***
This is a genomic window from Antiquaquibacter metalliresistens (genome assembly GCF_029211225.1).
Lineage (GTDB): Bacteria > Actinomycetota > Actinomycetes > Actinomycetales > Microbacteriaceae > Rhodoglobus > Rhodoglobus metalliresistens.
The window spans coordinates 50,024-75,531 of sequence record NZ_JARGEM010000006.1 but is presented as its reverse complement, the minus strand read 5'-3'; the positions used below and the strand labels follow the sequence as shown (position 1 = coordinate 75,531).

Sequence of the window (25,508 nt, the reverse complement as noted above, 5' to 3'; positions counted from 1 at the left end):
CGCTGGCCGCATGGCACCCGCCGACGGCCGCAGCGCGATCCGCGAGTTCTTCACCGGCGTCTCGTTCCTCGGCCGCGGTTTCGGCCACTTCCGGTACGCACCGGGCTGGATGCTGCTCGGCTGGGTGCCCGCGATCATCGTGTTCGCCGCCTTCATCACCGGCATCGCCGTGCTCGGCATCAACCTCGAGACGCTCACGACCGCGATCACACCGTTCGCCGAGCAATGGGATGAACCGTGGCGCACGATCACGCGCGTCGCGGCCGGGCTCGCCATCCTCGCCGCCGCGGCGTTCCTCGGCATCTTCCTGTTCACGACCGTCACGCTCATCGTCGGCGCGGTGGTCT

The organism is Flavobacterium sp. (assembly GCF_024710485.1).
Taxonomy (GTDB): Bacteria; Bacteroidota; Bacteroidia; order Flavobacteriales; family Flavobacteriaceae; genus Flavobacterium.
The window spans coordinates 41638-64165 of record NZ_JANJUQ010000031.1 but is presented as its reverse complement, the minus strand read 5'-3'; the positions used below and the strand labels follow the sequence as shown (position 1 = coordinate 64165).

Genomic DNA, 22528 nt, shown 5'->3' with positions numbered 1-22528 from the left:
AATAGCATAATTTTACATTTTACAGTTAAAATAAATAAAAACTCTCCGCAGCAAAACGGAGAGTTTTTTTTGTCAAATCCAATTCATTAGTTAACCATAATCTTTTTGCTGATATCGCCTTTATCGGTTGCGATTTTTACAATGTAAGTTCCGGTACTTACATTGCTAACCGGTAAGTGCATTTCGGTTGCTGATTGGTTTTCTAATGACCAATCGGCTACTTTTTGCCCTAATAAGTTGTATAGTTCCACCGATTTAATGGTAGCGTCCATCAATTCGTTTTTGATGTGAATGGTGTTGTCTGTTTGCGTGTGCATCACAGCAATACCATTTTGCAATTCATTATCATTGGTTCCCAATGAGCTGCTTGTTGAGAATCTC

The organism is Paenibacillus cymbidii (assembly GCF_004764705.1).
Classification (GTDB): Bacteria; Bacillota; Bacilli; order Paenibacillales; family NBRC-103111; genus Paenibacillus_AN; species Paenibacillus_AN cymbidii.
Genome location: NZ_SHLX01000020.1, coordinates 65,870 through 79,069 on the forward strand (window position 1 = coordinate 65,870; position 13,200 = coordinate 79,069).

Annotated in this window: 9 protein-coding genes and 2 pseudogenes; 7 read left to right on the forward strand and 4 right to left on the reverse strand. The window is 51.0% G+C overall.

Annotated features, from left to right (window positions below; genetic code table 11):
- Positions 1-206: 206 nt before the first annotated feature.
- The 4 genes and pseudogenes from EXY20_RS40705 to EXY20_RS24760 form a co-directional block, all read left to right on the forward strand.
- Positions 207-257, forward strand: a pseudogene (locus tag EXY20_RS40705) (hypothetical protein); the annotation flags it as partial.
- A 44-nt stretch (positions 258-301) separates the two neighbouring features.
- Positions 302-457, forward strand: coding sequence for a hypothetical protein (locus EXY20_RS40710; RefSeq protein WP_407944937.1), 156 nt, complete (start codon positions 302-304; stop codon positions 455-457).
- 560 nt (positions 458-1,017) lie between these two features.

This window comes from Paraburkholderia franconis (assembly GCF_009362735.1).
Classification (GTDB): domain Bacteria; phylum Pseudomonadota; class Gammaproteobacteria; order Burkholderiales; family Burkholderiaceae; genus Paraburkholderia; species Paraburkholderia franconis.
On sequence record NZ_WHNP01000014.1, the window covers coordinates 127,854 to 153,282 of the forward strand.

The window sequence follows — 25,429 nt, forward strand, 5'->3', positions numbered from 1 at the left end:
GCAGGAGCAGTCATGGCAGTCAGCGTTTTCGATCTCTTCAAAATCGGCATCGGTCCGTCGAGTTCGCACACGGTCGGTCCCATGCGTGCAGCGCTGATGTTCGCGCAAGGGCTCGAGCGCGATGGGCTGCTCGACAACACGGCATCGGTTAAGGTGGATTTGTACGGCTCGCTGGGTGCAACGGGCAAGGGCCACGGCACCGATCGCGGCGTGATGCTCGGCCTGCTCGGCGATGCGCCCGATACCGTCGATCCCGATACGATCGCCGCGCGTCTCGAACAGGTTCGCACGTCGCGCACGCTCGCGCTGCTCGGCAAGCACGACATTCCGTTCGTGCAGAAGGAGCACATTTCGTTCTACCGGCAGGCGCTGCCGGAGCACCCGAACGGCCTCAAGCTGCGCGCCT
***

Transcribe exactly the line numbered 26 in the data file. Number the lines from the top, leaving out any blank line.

GCAGGAGCAGTCATGGCAGTCAGCGTTTTCGATCTCTTCAAAATCGGCATCGGTCCGTCGAGTTCGCACACGGTCGGTCCCATGCGTGCAGCGCTGATGTTCGCGCAAGGGCTCGAGCGCGATGGGCTGCTCGACAACACGGCATCGGTTAAGGTGGATTTGTACGGCTCGCTGGGTGCAACGGGCAAGGGCCACGGCACCGATCGCGGCGTGATGCTCGGCCTGCTCGGCGATGCGCCCGATACCGTCGATCCCGATACGATCGCCGCGCGTCTCGAACAGGTTCGCACGTCGCGCACGCTCGCGCTGCTCGGCAAGCACGACATTCCGTTCGTGCAGAAGGAGCACATTTCGTTCTACCGGCAGGCGCTGCCGGAGCACCCGAACGGCCTCAAGCTGCGCGCCT